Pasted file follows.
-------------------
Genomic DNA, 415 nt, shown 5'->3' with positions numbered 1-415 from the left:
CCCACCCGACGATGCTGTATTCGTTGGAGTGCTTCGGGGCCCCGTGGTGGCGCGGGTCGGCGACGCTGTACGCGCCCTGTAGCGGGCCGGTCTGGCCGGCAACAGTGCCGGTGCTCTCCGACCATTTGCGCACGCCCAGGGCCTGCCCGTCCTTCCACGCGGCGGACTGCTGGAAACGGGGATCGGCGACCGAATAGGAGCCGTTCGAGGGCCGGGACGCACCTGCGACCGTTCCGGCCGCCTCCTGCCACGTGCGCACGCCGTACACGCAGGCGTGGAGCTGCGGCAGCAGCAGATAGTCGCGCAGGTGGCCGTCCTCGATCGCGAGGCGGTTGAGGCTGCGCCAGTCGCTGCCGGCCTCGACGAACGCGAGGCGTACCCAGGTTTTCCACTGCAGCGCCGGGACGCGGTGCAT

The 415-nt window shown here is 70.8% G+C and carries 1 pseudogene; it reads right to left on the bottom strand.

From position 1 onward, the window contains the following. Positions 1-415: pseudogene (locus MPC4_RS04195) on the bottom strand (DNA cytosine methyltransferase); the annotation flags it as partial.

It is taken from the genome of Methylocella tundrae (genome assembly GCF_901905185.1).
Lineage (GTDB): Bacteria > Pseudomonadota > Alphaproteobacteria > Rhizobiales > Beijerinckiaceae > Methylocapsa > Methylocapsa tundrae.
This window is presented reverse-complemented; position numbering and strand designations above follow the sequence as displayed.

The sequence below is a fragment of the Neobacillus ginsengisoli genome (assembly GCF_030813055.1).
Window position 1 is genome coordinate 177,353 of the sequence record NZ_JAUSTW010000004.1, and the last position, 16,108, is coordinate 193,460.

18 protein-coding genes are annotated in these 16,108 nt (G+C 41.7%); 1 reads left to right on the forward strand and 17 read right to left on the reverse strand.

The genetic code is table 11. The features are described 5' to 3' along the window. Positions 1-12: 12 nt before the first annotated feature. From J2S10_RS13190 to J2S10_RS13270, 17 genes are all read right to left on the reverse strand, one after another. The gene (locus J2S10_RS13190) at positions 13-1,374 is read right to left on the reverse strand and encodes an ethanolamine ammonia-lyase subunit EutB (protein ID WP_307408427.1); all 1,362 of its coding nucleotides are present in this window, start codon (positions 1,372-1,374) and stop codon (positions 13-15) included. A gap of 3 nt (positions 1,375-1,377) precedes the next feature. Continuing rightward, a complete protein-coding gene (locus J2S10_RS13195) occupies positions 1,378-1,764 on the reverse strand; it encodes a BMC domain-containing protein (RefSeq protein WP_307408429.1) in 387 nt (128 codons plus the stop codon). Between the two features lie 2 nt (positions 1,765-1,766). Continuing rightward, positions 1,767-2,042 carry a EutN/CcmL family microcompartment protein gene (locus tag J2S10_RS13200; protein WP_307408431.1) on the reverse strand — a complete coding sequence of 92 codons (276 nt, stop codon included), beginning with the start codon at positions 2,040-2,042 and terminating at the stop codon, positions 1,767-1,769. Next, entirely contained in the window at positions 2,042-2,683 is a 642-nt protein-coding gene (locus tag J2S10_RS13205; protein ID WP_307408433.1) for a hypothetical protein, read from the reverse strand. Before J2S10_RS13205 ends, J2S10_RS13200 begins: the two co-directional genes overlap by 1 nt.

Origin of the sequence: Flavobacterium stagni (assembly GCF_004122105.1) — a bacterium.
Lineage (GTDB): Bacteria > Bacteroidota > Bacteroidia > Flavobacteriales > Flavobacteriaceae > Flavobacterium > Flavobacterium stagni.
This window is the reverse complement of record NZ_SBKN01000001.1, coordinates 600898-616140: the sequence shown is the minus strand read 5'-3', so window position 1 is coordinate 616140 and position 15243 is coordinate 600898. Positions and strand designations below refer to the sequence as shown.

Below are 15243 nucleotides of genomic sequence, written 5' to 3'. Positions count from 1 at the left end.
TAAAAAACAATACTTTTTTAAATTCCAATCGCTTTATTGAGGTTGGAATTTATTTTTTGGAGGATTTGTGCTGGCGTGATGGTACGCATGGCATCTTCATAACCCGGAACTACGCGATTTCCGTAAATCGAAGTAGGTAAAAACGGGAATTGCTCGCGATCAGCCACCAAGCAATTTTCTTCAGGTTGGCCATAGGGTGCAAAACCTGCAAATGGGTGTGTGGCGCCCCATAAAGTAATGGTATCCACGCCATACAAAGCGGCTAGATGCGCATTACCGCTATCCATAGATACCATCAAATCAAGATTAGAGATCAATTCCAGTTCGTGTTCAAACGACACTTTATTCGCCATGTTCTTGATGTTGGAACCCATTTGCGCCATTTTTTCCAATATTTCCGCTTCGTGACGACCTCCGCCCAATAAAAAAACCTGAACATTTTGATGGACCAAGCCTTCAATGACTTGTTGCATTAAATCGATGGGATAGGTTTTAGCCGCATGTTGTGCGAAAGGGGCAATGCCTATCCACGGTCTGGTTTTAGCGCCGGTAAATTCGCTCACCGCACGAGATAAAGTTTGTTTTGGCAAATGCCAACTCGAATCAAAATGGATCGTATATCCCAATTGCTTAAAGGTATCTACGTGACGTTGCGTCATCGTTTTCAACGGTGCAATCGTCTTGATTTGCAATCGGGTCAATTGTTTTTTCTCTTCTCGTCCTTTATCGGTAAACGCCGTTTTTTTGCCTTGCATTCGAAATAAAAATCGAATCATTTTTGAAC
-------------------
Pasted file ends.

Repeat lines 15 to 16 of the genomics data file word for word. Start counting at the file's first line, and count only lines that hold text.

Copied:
Below are 15243 nucleotides of genomic sequence, written 5' to 3'. Positions count from 1 at the left end.
TAAAAAACAATACTTTTTTAAATTCCAATCGCTTTATTGAGGTTGGAATTTATTTTTTGGAGGATTTGTGCTGGCGTGATGGTACGCATGGCATCTTCATAACCCGGAACTACGCGATTTCCGTAAATCGAAGTAGGTAAAAACGGGAATTGCTCGCGATCAGCCACCAAGCAATTTTCTTCAGGTTGGCCATAGGGTGCAAAACCTGCAAATGGGTGTGTGGCGCCCCATAAAGTAATGGTATCCACGCCATACAAAGCGGCTAGATGCGCATTACCGCTATCCATAGATACCATCAAATCAAGATTAGAGATCAATTCCAGTTCGTGTTCAAACGACACTTTATTCGCCATGTTCTTGATGTTGGAACCCATTTGCGCCATTTTTTCCAATATTTCCGCTTCGTGACGACCTCCGCCCAATAAAAAAACCTGAACATTTTGATGGACCAAGCCTTCAATGACTTGTTGCATTAAATCGATGGGATAGGTTTTAGCCGCATGTTGTGCGAAAGGGGCAATGCCTATCCACGGTCTGGTTTTAGCGCCGGTAAATTCGCTCACCGCACGAGATAAAGTTTGTTTTGGCAAATGCCAACTCGAATCAAAATGGATCGTATATCCCAATTGCTTAAAGGTATCTACGTGACGTTGCGTCATCGTTTTCAACGGTGCAATCGTCTTGATTTGCAATCGGGTCAATTGTTTTTTCTCTTCTCGTCCTTTATCGGTAAACGCCGTTTTTTTGCCTTGCATTCGAAATAAAAATCGAATCATTTTTGAAC